Catherine Enslow, reporter on the staff of the Huntington Herald Dispatch, invaded Wayne County last Saturday to interview Mrs. Hanna Runyon Blankenship, age 105, who lives in Westmoreland; and who expresses herself as avowedly against woman suffrage. Mrs. Blankenship's views in regard to woman suffrage are a vivid contrast to the jubilancy that is manifest generally by women over their recent enfranchisement. Miss Enslow tells the story of Mrs. Blankenship's interview as follows:
"I do not think that women have any right at the polls a-muddling up the politics, running for office and all that sort of thing. A woman's place is in her home raising her children and caring for her husband, not messing around tending to a man's business."
This speaker snorted contemptuously as she derided the woman's right agitation and the recent victory of womankind in securing constitutional suffrage. Seated on the little porch in front of her home in Westmoreland, Mrs. Hanna Runyon Blankenship, a little spirited for all her 105 years, smiled at her own vigor and then settled with a sigh, "They didn't gallivant around like they do now when I was a little girl," she said.
"We use to shear sheep and spin the wool for winter clothing--we always had a new suit for Christmas--run the house and do the chores. Now I pick greens every year and peddle them in the nearby towns to get money to clothe myself. I never had any time for such a pack of foolishness as voting and running for office and all that nonsense."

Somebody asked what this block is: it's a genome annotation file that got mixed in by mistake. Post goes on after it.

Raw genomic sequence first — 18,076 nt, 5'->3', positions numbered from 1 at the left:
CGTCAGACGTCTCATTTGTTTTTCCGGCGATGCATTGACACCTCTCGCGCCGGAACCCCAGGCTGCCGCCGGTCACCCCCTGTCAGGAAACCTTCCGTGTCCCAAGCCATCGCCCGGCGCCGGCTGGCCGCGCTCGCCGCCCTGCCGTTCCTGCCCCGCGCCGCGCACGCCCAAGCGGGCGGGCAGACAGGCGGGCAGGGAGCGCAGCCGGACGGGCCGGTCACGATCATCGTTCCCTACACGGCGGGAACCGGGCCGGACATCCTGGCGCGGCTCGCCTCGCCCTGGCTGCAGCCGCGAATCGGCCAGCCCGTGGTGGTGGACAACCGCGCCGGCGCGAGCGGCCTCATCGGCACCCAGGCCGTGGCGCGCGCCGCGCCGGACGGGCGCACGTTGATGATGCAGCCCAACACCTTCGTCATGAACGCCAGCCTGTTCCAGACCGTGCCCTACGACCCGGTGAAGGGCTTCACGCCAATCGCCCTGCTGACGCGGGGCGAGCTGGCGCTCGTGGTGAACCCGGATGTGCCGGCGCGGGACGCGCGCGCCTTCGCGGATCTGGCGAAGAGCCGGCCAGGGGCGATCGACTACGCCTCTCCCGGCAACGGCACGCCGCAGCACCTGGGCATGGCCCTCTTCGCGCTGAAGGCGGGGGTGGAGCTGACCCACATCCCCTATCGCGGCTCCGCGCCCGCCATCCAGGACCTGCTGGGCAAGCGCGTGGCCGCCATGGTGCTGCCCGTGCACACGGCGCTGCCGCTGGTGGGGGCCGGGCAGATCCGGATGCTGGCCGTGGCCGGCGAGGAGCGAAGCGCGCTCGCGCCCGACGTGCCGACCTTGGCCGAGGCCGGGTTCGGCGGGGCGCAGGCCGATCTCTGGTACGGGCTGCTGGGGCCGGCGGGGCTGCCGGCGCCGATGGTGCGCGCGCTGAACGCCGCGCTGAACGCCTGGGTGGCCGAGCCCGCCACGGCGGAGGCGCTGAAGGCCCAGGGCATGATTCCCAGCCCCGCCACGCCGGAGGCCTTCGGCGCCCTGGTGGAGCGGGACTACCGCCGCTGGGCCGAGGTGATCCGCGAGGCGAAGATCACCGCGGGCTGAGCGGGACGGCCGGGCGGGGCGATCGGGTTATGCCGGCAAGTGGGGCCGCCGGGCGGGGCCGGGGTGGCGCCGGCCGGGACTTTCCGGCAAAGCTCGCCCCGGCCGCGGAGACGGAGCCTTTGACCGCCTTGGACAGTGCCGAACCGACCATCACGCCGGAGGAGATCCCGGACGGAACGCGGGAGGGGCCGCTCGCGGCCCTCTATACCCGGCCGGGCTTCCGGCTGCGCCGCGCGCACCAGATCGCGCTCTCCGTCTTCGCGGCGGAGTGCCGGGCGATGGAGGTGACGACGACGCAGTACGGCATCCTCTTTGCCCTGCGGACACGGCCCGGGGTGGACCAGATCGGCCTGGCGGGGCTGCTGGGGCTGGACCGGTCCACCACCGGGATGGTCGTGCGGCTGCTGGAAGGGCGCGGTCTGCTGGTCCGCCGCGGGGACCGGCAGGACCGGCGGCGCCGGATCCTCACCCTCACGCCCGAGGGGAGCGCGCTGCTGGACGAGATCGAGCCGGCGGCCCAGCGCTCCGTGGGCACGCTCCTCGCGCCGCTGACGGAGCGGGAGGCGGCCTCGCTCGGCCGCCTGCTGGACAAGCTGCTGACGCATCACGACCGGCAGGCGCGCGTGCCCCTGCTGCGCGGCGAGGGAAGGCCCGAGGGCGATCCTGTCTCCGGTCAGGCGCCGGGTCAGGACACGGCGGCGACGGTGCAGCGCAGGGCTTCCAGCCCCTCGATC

Mrs. Blankenship, who says she is 105 by her own knowledge and that of God, is perhaps the oldest woman in West Virginia. At all odds she is one of the oldest in the United States. She is too, probably one of the most active of the centenarian family.
Born in 1815, while Andrew Jackson was gaining a reputation at New Orleans and John Paul Jones was giving a few lessons in naval warfare, Mrs. Blankenship has spent most of her life within the call of the Alleghenies. Quaint, old-fashioned, active and keen-minded, she still is here a living monument of another day, of staidness and of the many qualities that are becoming rare in this day of new thought radicalism.
With her "youngster," Mrs. Susie Mays, who says she is only 73, and Mrs. Maggie Loar, Mrs. Blankenship lives in a three-room house near the Westmoreland church.
She is proud of her activity. With ill concealed glee she recited the details of a three-mile walk accomplished only yesterday. That there were four trestles to be crossed made no difference to Mrs. Blankenship, for she stepped across these as quickly and as spryly as any twelve year-old Huck Finn.
Then lighting her inevitable pipe, for Hanna Blankenship smokes a pipe and is proud of it, she smoked in silence for a few minutes and then launched into a recital of her life history:
"I was born in Pike County, Ky., in 1815. My mother died when I was two years old, but my father lived to be 104.
"We lived in Pike County for several years, and from there my father fetched us to Little Sandy. From Little Sandy we moved to Virginia, and there I met Condie Blankenship, my husband. I was married at 20, up Tug River at the mouth of Kaney. We then moved to Boyd County, Kentucky, and lived near Catlettsburg, where I raised my children. Pa died there and was buried in England Hills on the 'plat' just above our house. He has been dead 50 years.
"I'm a member of the hardshell Baptist church and was baptized at the mouth of Blackberry Creek on Tug River. When I got old enough to write my name in the book of Christ, that was the church I joined.
"I got my religion all of a sudden. While I was making a cap for one of my babies, the Lord came to me. When I got religion, there was such a change in me the people all thought I was sick. I 'uster go to church a heap too. The Lord is as near my house as any church house.